Grape Britain: red grapes grown in Malton, near York, England's northernmost vineyard. Photo: Getty
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Breaking Brent: adventures in the Napa Valley of north London

We’re aiming for 150 bottles, with “NW6” on the label and a bouquet of Bakerloo. But this is about more than wine. Could we rediscover lost skills and reconnect with each other?

In June, a bailiff found Anne Leitrim dead in her Bournemouth flat. Her body had been there for seven years. Her home was beside a communal garden and was on the ground floor, with two of the windows left open. But no one had come by. Lovely Scottish brogue she had, the neighbours remembered. I wondered how many neighbours I have who would come knocking on my door. I couldn’t think of any.

Then I bumped into a woman on the street. We struck up a conversation. “I know you,” she said. “You’re the guy on the mobile phone.” Was it just me, I wondered, or is this feeling of disconnection more common? A survey by the Office for National Statistics rated Britain the loneliness capital of Europe. Across the world, we are moving from the city of Ford, designed for cars, to the city of Facebook, in which we are connected but only virtually.

A few months ago, I did in my Achilles tendon playing cricket. Over the following weeks, I walked around the local park in Brent on crutches. I noticed apples and grapes all over the place and saw them start to ripen. One day I was overtaken by an octogenarian Italian man with gout. “Excuse me,” I asked him on impulse, “but do you know how to make wine?” He stopped. “The soles of my feet,” he replied, “are still red from making wine as a boy.” We were off. We were going to become winemakers. Forget Bordeaux. Imagine the rolling vineyards of Brent, the Napa Valley of north London.

We’re aiming for 150 bottles, with “NW6” on the label and a bouquet of Bakerloo, a hint of diesel from the Pendolino and, if we are lucky, a trace of plutonium from the late-night nuclear train. But this is about more than wine. Could we rediscover lost skills and reconnect with each other?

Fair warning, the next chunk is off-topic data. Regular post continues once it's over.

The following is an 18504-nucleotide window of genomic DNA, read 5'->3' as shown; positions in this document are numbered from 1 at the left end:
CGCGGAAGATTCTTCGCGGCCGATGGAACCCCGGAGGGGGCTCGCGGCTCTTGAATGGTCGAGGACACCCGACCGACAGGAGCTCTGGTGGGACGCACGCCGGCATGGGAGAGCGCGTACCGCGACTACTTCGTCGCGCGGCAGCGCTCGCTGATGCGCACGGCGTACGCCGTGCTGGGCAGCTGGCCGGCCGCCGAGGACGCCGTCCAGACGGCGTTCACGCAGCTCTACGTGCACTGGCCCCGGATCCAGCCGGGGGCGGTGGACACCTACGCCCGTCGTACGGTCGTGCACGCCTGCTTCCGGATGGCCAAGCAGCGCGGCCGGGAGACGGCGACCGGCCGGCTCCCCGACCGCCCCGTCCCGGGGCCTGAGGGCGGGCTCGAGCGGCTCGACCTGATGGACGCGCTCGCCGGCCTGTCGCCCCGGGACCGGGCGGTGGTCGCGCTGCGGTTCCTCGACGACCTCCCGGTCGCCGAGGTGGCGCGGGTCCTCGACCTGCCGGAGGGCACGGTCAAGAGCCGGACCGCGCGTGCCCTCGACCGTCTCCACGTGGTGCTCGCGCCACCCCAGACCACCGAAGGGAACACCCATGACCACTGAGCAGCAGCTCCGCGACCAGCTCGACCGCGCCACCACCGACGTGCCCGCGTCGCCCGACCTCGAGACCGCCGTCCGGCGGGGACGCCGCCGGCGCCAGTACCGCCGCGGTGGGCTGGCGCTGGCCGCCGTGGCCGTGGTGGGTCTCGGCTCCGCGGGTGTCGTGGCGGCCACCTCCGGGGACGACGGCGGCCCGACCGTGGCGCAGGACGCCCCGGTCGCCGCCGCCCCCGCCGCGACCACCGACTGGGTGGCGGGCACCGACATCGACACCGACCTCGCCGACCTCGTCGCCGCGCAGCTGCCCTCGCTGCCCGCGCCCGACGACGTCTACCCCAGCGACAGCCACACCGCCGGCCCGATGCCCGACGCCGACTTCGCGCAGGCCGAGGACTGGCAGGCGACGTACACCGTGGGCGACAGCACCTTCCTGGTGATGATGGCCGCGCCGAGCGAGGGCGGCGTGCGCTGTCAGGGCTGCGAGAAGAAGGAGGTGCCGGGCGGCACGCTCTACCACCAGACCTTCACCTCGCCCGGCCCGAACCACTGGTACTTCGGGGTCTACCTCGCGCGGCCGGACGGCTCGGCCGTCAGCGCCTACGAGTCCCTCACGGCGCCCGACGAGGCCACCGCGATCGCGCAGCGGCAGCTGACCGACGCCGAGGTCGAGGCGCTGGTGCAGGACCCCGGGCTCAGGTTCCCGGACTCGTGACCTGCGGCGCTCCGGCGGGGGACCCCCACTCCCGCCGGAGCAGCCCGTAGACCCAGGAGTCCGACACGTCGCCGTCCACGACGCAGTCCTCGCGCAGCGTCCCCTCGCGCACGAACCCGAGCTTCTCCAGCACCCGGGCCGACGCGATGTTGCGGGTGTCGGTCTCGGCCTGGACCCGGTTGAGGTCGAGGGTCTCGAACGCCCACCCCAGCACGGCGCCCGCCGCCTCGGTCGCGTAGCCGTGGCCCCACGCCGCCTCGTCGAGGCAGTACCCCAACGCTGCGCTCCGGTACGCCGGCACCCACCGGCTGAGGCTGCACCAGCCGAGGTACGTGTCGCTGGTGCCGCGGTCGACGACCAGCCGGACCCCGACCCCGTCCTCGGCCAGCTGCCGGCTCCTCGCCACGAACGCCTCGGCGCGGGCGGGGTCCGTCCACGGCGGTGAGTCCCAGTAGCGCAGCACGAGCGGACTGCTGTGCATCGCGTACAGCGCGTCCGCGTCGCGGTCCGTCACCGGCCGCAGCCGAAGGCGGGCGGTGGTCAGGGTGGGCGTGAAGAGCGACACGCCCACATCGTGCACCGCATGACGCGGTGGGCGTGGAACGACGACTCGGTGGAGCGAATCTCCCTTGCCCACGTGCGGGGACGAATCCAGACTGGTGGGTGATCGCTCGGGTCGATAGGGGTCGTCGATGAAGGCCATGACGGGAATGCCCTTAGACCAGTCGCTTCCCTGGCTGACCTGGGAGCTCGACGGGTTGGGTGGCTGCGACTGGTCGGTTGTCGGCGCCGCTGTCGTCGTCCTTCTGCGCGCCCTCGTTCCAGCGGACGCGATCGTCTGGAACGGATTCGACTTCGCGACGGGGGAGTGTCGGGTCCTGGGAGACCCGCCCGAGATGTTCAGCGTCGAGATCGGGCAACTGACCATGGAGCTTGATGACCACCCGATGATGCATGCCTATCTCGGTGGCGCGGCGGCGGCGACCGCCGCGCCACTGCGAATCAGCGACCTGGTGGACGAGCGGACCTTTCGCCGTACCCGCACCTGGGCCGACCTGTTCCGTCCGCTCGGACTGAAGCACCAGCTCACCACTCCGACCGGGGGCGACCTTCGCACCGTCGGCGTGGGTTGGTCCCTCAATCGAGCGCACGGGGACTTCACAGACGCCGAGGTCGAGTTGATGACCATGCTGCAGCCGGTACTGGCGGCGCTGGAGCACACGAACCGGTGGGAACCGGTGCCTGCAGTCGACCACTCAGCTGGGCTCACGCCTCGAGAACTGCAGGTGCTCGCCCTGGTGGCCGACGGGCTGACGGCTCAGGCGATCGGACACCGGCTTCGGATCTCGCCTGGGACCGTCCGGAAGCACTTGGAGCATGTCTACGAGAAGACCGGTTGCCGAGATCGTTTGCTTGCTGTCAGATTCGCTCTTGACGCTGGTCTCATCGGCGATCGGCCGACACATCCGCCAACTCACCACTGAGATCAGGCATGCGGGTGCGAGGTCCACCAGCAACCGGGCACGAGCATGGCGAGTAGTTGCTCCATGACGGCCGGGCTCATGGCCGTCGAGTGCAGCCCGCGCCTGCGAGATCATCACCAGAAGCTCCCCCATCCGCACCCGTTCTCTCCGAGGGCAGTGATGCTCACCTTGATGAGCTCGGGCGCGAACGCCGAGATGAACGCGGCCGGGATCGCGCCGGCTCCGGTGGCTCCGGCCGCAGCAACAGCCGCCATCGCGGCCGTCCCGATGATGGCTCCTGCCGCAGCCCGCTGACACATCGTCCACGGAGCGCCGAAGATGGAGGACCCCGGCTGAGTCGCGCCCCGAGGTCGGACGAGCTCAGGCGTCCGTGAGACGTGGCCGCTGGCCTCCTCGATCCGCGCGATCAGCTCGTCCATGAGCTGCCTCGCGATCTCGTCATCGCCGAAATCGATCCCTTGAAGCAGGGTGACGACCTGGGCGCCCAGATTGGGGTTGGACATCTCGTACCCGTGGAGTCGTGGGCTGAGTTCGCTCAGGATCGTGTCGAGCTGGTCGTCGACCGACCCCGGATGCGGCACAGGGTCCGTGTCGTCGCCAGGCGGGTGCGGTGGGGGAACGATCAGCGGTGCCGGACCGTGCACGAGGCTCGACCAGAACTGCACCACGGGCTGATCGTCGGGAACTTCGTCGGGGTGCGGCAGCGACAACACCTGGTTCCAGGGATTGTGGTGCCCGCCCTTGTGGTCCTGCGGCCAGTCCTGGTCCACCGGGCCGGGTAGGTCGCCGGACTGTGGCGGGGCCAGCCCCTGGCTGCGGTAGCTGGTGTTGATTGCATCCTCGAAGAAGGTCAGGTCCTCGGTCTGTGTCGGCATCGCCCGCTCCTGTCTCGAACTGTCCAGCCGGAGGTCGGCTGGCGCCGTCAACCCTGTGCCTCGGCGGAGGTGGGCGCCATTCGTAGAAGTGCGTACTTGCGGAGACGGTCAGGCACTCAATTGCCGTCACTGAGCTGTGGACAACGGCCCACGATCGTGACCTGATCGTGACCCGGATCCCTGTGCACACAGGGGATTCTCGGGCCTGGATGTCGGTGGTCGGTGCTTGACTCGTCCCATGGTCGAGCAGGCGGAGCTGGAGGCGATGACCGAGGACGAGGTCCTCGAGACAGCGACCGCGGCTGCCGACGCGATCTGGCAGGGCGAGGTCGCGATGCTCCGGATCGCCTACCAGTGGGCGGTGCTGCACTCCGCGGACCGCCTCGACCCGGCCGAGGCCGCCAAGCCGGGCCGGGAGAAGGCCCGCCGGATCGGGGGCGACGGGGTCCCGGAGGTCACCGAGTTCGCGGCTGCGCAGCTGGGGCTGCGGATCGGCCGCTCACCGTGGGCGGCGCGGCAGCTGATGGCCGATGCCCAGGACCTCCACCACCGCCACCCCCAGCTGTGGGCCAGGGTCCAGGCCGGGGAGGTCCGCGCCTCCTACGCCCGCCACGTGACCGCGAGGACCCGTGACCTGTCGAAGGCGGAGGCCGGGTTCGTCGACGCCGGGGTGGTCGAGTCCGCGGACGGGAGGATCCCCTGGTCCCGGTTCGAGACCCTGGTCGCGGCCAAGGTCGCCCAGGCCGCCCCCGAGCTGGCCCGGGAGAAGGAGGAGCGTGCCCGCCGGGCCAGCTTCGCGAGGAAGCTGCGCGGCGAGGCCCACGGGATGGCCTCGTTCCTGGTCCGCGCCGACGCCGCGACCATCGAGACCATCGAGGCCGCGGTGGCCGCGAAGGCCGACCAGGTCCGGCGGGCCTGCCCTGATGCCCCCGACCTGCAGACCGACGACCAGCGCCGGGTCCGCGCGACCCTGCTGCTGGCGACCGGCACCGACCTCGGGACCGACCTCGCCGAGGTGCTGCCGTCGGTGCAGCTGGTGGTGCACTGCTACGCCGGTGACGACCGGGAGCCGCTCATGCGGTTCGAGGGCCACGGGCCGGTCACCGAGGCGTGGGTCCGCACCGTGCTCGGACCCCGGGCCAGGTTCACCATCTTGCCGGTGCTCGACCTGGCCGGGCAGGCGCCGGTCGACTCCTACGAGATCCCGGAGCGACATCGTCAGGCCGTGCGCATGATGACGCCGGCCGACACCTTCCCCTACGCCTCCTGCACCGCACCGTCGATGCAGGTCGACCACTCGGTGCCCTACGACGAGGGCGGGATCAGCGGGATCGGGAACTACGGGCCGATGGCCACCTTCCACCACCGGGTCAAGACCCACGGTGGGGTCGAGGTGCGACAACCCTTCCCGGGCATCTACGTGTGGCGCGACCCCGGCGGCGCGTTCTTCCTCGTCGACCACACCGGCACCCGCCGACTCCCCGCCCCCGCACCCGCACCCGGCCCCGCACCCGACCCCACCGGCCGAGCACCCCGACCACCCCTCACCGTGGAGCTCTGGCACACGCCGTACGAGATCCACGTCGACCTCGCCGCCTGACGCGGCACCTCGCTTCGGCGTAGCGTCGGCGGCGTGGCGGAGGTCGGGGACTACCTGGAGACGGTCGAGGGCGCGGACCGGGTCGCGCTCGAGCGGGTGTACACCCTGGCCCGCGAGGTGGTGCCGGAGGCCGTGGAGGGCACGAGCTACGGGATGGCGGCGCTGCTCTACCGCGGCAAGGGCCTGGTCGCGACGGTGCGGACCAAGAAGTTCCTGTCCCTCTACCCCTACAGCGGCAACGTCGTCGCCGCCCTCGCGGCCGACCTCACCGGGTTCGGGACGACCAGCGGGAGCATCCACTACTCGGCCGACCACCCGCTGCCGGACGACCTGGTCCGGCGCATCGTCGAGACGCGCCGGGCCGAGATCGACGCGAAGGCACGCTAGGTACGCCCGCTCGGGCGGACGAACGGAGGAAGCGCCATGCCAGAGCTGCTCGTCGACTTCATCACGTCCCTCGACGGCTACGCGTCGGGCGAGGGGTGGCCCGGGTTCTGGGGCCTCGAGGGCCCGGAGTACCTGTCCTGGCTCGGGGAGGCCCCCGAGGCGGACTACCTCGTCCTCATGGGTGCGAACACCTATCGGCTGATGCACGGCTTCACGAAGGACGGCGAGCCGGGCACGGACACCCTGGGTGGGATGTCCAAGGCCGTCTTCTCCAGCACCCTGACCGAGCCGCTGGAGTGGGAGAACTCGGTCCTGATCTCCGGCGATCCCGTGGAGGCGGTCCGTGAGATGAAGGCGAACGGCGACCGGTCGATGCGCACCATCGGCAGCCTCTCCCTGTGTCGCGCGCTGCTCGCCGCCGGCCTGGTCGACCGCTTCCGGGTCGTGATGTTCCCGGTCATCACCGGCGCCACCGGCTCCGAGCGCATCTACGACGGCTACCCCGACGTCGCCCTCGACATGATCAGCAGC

The old man’s name is Paulo Santini. He is 84 and lives two doors down from me with his son and wife. He had last made wine 55 years ago in his village in Emilia-Romagna. This September he made it again, leading 30 of us from the neighbourhood. There was Nicola Bruno, a former lorry driver with an eye for the ladies, who passionately disagreed with Paulo on questions of yeast. There was Luz, a Filipina great-grandmother; John Joe Moloney, an Irish engineer with a fruit press; his girlfriend, Vanessa, from Venezuela (think Sophia Loren on a ladder in Willesden); and Padre Natalino, a priest with an oak barrel that wouldn’t fit through his door. We trampled the grapes – 400 pounds from the area’s wild vines – barefoot, our legs blood red as we came out of the barrel.

In front of my house, there are now two barrels fermenting the harvest. Every six hours we stir and the smell of alcohol wafts towards Kilburn Police Station. There is a Breaking Bad dimension. We’re calling the project “Unthinkable, Drinkable Brent”. We know what we’re doing isn’t a big deal but, to me, it matters. It’s a small step from thinking of myself as a consumer to feeling like something close to a citizen. And it has made me think. Real civic power doesn’t get handed down from the top: it gets made, step by step and from the ground up.

The final step is squeezing the pulp for the premier cru. Our dream? A street party. If it doesn’t work, we’ll have a lifetime supply of vinegar.

Leo Johnson is the co-author of “Turnaround Challenge: Business and the City of the Future” (OUP, £20)

This article first appeared in the 15 October 2014 issue of the New Statesman, Isis can be beaten

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SRSLY #99: GLOW / FANtasies / Search Party

On the pop culture podcast this week: the Netflix wrestling comedy GLOW, a new fanfiction-based web series called FANtasies and the millennial crime drama Search Party.

This is SRSLY, the pop culture podcast from the New Statesman. Here, you can find links to all the things we talk about in the show as well as a bit more detail about who we are and where else you can find us online.

Listen using the player below. . .

. . .or subscribe in iTunes. We’re also on StitcherRSS and SoundCloud – but if you use a podcast app that we’re not appearing in, let us know.

SRSLY is hosted by Caroline Crampton and Anna Leszkiewicz, the NS’s assistant editor and editorial assistant. We’re on Twitter as @c_crampton and @annaleszkie, where between us we post a heady mixture of Serious Journalism, excellent gifs and regularly ask questions J K Rowling needs to answer.

The Links


The show on Netflix.

Two interesting reviews: New York Times and Little White Lies.

Screen Rant on the real life wrestling connections.


The show on Fullscreen.

Amanda Hess’s NYT column about it.

Search Party

The show on All4.

For next time:

We are watching Happy Valley.

If you’d like to talk to us about the podcast or make a suggestion for something we should read or cover, you can email srslypod[at]

You can also find us on Twitter @srslypod, or send us your thoughts on tumblr here. If you like the podcast, we’d love you to leave a review on iTunes - this helps other people come across it.

We love reading out your emails. If you have thoughts you want to share on anything we’ve discussed, or questions you want to ask us, please email us on srslypod[at], or @ us on Twitter @srslypod, or get in touch via tumblr here. We also have Facebook now.

Our theme music is “Guatemala - Panama March” (by Heftone Banjo Orchestra), licensed under Creative Commons. 

See you next week!

PS If you missed #98, check it out here.

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